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C.H. Robinson Worldwide on Oct. 30 reported profit and sales declines that were worse than expected due to excess shipping capacity and waning demand.
The logistics and shipping company, based in Eden Prairie, Minn., finished below its own expectations in net revenue, operating income and earnings per share. Chief executive Bob Biesterfeld maintained an optimistic long-term view.
“Part of our customer value proposition, particularly in our committed relationships, is managing through freight cycles and the pricing volatility that occurs as a result of the cyclicality of our industry,” Biesterfeld said in a statement. “Our people did a great job of controlling what we can control, which includes winning increased awards in contractual bids with our largest customers.”
C.H. Robinson said its profit fell 16.5% to $146.9 million against a strong third quarter last year. That amounted to $1.07 a share, below the $1.14 a share that was the consensus estimate of analysts who cover the company.
Revenue was $633.4 million, down 9%. Operating income was $201.1 million, down 18%.
Shares of C.H. Robinson were trading down 14% at midmorning. The stock had been up 9.5% for the year so far, but the big drop put it into negative return territory.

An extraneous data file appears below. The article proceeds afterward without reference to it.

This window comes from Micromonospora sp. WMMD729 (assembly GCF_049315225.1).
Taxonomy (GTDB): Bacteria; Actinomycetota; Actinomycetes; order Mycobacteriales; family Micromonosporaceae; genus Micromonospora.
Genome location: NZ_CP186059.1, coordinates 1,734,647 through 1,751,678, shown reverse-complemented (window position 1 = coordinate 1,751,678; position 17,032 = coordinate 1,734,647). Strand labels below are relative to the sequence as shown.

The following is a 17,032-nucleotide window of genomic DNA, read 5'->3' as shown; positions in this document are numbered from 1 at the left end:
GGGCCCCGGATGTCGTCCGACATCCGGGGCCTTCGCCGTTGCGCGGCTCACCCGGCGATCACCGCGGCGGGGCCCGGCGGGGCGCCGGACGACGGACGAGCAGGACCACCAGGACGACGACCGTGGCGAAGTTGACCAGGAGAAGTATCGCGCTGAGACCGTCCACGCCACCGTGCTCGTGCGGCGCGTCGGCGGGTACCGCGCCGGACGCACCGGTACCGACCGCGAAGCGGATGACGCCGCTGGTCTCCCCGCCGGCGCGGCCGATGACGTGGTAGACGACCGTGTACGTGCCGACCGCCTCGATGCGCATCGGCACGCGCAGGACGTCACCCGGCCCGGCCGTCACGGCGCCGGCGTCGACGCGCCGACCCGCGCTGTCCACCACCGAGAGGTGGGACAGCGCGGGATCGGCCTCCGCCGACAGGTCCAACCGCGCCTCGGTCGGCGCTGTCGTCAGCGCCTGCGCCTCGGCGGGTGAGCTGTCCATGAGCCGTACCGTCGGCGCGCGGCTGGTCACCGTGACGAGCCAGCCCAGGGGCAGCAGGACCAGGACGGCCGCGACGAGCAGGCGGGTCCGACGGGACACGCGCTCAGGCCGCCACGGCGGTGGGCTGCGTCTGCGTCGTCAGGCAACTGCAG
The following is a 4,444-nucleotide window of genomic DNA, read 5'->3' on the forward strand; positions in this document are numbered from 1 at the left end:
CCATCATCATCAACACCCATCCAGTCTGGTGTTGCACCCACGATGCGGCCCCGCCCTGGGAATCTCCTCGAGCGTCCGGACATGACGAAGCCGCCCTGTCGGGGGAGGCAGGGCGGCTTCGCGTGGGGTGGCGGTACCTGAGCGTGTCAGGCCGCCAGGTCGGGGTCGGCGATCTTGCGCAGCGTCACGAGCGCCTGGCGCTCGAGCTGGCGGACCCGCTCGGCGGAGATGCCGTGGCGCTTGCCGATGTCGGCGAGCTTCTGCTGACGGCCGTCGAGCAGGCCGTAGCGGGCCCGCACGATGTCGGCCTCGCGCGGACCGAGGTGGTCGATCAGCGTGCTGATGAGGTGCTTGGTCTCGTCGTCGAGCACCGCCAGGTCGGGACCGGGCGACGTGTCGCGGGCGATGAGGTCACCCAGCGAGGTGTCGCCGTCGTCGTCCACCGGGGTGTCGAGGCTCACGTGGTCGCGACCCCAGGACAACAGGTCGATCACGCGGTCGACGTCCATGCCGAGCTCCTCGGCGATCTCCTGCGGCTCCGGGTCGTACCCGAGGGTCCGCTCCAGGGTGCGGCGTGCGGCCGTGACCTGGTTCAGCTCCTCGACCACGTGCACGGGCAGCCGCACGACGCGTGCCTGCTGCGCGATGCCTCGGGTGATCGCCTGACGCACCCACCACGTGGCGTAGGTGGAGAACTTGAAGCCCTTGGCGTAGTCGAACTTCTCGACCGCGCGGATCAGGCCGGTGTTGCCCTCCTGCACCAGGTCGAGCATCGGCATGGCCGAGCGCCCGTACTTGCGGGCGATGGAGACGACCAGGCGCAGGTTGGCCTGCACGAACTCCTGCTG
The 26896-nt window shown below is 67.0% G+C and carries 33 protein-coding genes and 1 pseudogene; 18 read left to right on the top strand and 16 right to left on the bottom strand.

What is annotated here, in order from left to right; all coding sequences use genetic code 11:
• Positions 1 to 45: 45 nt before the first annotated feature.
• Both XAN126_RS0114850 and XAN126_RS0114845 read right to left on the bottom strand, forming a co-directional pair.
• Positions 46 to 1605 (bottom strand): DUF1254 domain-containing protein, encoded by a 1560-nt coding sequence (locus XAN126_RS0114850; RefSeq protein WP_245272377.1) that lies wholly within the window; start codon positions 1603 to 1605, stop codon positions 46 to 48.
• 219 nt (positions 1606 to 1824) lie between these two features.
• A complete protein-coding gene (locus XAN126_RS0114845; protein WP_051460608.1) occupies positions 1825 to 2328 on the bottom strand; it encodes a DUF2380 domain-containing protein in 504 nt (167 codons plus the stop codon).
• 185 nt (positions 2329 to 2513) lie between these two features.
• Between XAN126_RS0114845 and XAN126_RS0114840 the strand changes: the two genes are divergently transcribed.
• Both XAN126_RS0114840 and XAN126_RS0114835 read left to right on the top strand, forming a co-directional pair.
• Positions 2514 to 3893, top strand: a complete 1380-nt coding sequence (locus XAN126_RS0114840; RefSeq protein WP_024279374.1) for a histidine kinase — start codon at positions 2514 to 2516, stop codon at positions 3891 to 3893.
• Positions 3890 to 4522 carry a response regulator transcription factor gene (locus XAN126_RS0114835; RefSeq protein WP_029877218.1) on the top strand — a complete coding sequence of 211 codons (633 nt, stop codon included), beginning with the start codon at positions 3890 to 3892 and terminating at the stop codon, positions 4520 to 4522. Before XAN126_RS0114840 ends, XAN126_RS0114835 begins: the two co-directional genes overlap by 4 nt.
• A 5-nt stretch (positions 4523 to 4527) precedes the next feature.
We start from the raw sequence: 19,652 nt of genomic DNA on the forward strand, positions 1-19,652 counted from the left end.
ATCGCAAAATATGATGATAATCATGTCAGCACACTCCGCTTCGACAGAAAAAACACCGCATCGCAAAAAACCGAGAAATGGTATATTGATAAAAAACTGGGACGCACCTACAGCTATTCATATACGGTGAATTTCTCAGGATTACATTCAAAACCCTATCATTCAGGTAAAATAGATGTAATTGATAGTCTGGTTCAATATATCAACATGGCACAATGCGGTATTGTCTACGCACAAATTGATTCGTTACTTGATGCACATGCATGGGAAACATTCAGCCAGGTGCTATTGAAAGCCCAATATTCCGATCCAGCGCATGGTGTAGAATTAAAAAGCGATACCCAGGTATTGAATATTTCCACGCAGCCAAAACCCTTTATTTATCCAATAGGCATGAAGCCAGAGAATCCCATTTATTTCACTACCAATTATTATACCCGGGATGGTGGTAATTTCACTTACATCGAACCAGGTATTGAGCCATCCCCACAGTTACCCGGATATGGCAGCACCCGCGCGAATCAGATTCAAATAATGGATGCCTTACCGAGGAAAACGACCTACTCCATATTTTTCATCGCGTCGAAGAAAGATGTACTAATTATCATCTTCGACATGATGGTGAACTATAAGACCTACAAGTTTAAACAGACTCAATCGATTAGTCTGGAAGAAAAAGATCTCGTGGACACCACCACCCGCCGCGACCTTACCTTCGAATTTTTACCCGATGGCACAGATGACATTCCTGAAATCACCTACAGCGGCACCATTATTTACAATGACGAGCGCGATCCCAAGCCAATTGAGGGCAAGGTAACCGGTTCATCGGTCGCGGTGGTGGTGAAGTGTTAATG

Aggressive industry pricing and soft demand created difficult comparisons with the third quarter of 2018, Biesterfeld said on a call with analysts.
“Our financial results this quarter demonstrate that we’re not immune to large cyclical swings in the freight environment,” Biesterfeld said. “We believe that our continued investments through these downcycles will drive better alignment between our net revenue growth and our costs.”
The environment proved hardest for Robinson’s largest segment, North American Surface Transportation. Its revenue was down 13% and operating income was down 21%.
The company did have single-digit increases in its contractual truckload volume during the quarter but that was offset by significant declines in the spot market.
Revenue in C.H. Robinson’s Global Forwarding segment showed a modest increase of 1.3% and its operating income increased 3.5%. Global Forwarding results were aided by the first quarter acquisition of Madrid-based The Space Cargo Group.
Biesterfeld told analysts that the segment saw air and ocean volume declines in the quarter due to concerns over trade tariffs and fears of slowing global economic growth.
C.H. Robinson ranks No. 5 on the Transport Topics Top 50 list of the largest logistics companies in North America.
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